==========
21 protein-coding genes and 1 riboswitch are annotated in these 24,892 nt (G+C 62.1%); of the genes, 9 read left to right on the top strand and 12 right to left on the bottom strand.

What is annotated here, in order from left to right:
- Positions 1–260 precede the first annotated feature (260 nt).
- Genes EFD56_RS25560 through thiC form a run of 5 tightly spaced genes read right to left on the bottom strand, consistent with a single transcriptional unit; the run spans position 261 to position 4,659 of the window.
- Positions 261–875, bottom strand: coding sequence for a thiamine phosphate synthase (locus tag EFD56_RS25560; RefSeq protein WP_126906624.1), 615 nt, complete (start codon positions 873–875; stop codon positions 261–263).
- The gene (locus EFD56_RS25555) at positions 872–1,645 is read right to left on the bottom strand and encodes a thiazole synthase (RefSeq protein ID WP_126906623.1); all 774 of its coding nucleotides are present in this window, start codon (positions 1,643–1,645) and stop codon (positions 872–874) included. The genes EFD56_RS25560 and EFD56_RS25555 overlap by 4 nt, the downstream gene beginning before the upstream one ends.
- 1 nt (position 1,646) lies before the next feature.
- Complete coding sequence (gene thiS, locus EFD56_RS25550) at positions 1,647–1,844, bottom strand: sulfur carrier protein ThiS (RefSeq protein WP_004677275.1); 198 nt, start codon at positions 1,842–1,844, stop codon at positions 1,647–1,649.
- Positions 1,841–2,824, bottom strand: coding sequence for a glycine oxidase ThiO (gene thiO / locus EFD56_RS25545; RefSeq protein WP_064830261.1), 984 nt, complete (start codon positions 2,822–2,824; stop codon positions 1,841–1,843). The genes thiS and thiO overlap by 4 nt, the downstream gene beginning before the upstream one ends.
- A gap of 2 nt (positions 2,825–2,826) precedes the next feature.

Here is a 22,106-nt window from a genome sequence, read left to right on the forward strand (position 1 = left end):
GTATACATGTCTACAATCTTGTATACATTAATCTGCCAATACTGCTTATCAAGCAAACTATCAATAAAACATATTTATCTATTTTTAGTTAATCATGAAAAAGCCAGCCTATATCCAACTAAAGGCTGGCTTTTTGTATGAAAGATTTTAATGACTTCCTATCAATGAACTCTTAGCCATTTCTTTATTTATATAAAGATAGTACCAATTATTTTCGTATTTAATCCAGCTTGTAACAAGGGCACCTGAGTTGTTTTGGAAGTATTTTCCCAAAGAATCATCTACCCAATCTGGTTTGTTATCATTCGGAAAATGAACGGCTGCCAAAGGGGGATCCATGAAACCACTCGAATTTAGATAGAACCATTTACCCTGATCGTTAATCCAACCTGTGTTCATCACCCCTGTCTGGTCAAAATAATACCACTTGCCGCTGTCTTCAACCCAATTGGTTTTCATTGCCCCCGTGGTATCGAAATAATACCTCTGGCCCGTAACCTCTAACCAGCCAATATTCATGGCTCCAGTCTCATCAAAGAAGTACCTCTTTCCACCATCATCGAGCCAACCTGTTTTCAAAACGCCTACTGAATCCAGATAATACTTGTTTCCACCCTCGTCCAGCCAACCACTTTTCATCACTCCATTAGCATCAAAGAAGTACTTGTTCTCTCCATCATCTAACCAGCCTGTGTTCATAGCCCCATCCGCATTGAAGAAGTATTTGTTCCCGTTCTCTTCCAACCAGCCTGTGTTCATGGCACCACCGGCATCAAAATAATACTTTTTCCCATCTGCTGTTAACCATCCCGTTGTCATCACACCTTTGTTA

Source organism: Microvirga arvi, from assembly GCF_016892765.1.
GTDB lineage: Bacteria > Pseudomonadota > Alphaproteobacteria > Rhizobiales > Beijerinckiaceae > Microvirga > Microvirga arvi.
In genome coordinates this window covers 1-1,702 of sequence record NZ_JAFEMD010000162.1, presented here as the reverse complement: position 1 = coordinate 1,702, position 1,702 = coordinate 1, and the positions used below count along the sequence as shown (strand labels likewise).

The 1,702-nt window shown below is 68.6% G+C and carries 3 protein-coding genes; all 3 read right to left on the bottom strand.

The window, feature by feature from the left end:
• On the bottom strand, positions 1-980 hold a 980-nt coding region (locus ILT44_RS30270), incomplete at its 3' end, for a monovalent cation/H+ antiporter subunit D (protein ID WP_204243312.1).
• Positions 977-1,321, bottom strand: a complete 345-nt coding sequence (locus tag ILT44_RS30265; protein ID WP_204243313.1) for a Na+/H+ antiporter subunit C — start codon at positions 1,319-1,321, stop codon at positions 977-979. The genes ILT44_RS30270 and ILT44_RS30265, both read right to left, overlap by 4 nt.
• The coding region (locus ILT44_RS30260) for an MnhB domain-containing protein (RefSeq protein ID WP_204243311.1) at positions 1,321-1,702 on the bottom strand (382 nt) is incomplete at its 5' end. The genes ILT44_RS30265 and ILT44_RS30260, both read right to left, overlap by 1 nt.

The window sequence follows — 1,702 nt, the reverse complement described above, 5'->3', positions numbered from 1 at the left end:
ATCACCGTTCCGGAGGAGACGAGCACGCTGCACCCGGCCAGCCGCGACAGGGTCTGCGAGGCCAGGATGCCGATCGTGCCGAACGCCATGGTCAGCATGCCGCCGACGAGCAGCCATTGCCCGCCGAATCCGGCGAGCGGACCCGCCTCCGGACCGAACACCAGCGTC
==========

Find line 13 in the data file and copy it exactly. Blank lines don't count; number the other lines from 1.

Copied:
Source organism: Microvirga arvi, from assembly GCF_016892765.1.